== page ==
The effects and causes of bullying are complex. Individual, familial, societal and community factors play roles, and the impacts can be physical, emotional and psychological for victims, perpetrators, and witnesses.
With such a complex topic, how can the field of youth development make an impact? I believe that an emphasis on citizenship in out-of-school youth programs can contribute to a solution.
Sherrod, Flanagan, and Youniss point out that in the context of youth development, “Citizenship … has to involve multiple components if we are to understand its development in diverse populations in this country.” A definition of global citizenship, offered by the Association of Universities and Colleges of Canada, is “a continuum going from being aware of the interdependent nature of our world, to understanding how local and global issues affect the well-being of people around the world, to committing or taking actions to create a more equitable world.”
Key factors in developing citizenship might include:
- The ability to move beyond self-interest to expressing concern for others
- A sense of connectedness to a group (including the nation and world)
- The ability to respectfully listen to and consider differing experiences and opinions
- The ability to compromise
- Understanding of the rights and responsibilities of a citizen in a democracy and how action or inaction contributes to one’s nation state, as well as to the world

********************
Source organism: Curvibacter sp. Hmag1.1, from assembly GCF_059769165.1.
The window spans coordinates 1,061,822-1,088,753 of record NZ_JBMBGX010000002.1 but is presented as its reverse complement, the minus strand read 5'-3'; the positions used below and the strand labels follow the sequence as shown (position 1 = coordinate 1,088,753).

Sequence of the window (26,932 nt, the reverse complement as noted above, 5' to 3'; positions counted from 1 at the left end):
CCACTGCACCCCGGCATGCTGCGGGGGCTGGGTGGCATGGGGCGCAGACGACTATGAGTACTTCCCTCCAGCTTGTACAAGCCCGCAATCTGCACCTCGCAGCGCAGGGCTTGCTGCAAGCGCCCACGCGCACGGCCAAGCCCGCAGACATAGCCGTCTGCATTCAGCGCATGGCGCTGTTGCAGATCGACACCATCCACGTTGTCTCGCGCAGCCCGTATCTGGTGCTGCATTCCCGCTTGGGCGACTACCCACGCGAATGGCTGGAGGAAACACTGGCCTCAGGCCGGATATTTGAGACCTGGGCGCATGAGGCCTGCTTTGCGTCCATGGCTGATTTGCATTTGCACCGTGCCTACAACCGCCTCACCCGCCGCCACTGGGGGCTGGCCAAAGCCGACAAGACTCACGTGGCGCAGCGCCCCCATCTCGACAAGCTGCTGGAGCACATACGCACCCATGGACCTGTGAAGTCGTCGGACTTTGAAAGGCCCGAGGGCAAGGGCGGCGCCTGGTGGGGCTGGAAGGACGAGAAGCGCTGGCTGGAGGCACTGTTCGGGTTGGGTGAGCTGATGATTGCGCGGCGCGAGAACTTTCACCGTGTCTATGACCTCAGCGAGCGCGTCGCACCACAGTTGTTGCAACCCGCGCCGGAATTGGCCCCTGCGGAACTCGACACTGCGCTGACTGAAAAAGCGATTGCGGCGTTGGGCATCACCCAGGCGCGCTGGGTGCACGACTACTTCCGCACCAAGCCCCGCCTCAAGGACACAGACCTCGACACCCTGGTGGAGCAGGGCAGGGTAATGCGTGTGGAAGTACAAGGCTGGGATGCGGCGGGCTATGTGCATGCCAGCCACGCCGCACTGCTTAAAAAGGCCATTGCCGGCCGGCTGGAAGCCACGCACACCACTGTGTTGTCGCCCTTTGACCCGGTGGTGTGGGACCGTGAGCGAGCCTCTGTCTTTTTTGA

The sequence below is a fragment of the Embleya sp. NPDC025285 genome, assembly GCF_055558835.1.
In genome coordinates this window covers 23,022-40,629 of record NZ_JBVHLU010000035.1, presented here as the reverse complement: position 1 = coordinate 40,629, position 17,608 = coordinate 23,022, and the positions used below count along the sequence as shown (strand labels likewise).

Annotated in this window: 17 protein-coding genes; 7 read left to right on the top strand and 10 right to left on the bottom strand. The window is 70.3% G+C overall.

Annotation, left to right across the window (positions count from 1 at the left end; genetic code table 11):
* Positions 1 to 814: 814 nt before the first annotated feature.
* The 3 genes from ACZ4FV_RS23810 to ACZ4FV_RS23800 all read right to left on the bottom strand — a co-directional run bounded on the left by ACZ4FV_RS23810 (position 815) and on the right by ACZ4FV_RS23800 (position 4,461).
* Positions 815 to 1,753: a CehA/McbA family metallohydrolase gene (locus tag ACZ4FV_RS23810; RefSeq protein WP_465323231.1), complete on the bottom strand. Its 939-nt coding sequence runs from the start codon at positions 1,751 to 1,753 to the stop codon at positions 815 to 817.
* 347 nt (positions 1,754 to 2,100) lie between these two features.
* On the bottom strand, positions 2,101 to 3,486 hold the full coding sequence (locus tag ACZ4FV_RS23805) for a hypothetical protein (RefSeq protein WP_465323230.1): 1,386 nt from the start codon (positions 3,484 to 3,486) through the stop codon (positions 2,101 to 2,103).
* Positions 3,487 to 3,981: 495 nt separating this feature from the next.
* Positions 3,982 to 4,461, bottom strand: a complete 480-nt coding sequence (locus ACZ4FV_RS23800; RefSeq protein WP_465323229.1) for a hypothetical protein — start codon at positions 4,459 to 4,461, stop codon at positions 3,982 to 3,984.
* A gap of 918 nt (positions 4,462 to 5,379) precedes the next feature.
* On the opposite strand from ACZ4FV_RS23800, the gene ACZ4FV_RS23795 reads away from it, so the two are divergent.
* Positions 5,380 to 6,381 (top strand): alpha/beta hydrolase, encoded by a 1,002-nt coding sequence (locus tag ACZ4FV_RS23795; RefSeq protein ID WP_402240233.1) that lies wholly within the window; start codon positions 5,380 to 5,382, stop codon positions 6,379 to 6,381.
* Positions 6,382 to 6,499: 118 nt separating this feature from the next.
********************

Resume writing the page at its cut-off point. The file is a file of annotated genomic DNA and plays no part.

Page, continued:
- Commitment to creating a more equitable world
The teaching of empathy is a common element in violence prevention, and youth programs focused on developing citizenship provide a natural platform for helping young people understand how they connect with others. Foundational research on resiliency has found that the opportunity for meaningful involvement and responsibility can be an important protective factor for youth by helping them connect to society. Perhaps this feeling of connectedness, coupled with the ability to empathize, is the key to combating bullying as a cultural phenomenon. And what better way to do strengthen this ability than by showing young people how they are and can be, now, responsible, positively contributing citizens.
By Jessica Pierson Russo, M.Ed.
Since 1991 the Learning for Life character education program has offered school based lessons and activities to youth in the Utah National Parks Council, Boy Scouts of America territory. The Learning for Life program currently serves 9,073 youth in schools, clubs and organizations throughout central and southern Utah. For more information contact Ann Shumway at firstname.lastname@example.org or 801-437-6218.
 Promoting Youth Development by Strengthening Civic Engagement by Lonnie R. Sherrod, Ph.D.